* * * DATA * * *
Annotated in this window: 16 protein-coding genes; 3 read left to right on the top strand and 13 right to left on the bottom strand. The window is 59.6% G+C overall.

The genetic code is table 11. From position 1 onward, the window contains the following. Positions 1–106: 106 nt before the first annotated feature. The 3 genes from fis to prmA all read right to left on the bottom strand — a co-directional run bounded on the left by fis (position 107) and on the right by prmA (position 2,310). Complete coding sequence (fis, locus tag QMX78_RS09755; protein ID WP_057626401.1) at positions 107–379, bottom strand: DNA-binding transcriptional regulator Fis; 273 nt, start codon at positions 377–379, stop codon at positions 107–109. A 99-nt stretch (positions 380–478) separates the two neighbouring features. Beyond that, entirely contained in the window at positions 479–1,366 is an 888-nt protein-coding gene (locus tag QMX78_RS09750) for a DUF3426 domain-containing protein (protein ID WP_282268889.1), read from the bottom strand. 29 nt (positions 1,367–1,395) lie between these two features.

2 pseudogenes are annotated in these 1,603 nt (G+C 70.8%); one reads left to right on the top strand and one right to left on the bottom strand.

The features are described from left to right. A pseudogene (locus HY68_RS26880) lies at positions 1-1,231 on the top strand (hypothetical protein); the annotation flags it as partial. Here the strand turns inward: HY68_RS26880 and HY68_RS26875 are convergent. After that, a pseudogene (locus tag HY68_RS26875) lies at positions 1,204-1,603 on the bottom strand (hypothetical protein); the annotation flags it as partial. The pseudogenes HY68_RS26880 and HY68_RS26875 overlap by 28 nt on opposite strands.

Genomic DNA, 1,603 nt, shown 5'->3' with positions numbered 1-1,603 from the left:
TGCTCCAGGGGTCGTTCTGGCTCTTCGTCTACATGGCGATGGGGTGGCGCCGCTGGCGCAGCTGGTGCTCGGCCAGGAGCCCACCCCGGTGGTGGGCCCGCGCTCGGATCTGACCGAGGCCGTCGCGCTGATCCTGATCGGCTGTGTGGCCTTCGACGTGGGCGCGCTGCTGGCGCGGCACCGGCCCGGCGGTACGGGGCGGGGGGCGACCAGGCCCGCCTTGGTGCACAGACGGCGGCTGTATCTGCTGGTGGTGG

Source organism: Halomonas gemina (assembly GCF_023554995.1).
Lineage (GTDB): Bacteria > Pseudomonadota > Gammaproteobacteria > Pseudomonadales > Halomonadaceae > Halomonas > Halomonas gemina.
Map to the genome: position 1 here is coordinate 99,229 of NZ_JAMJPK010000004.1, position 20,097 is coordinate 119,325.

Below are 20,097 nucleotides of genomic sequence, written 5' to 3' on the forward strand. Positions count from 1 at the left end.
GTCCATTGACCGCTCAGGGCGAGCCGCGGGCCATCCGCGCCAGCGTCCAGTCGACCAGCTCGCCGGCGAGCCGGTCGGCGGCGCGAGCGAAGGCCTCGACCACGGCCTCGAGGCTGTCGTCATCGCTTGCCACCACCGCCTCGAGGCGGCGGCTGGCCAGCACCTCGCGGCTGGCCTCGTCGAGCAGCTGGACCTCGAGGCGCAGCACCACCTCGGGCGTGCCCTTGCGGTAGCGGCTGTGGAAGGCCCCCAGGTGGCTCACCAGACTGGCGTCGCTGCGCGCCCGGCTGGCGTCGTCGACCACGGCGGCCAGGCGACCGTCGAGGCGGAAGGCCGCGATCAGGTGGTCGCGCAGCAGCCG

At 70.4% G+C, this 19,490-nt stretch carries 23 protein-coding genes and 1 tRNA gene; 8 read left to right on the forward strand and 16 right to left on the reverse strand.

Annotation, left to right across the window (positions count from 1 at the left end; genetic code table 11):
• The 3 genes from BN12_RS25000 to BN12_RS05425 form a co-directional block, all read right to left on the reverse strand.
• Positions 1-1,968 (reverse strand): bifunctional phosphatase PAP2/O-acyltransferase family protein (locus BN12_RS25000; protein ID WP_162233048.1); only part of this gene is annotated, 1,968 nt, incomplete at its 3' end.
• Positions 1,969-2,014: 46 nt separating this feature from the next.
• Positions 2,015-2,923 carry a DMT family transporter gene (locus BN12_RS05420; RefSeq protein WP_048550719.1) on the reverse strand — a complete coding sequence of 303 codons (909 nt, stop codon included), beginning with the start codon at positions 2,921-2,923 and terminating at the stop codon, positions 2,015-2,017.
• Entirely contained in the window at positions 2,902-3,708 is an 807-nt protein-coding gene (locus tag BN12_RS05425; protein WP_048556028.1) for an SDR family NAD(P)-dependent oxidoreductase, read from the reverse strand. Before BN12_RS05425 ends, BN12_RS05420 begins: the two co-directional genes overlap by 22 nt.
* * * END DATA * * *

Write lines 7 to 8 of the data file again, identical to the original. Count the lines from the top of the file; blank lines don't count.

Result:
Source organism: Halomonas gemina (assembly GCF_023554995.1).
Lineage (GTDB): Bacteria > Pseudomonadota > Gammaproteobacteria > Pseudomonadales > Halomonadaceae > Halomonas > Halomonas gemina.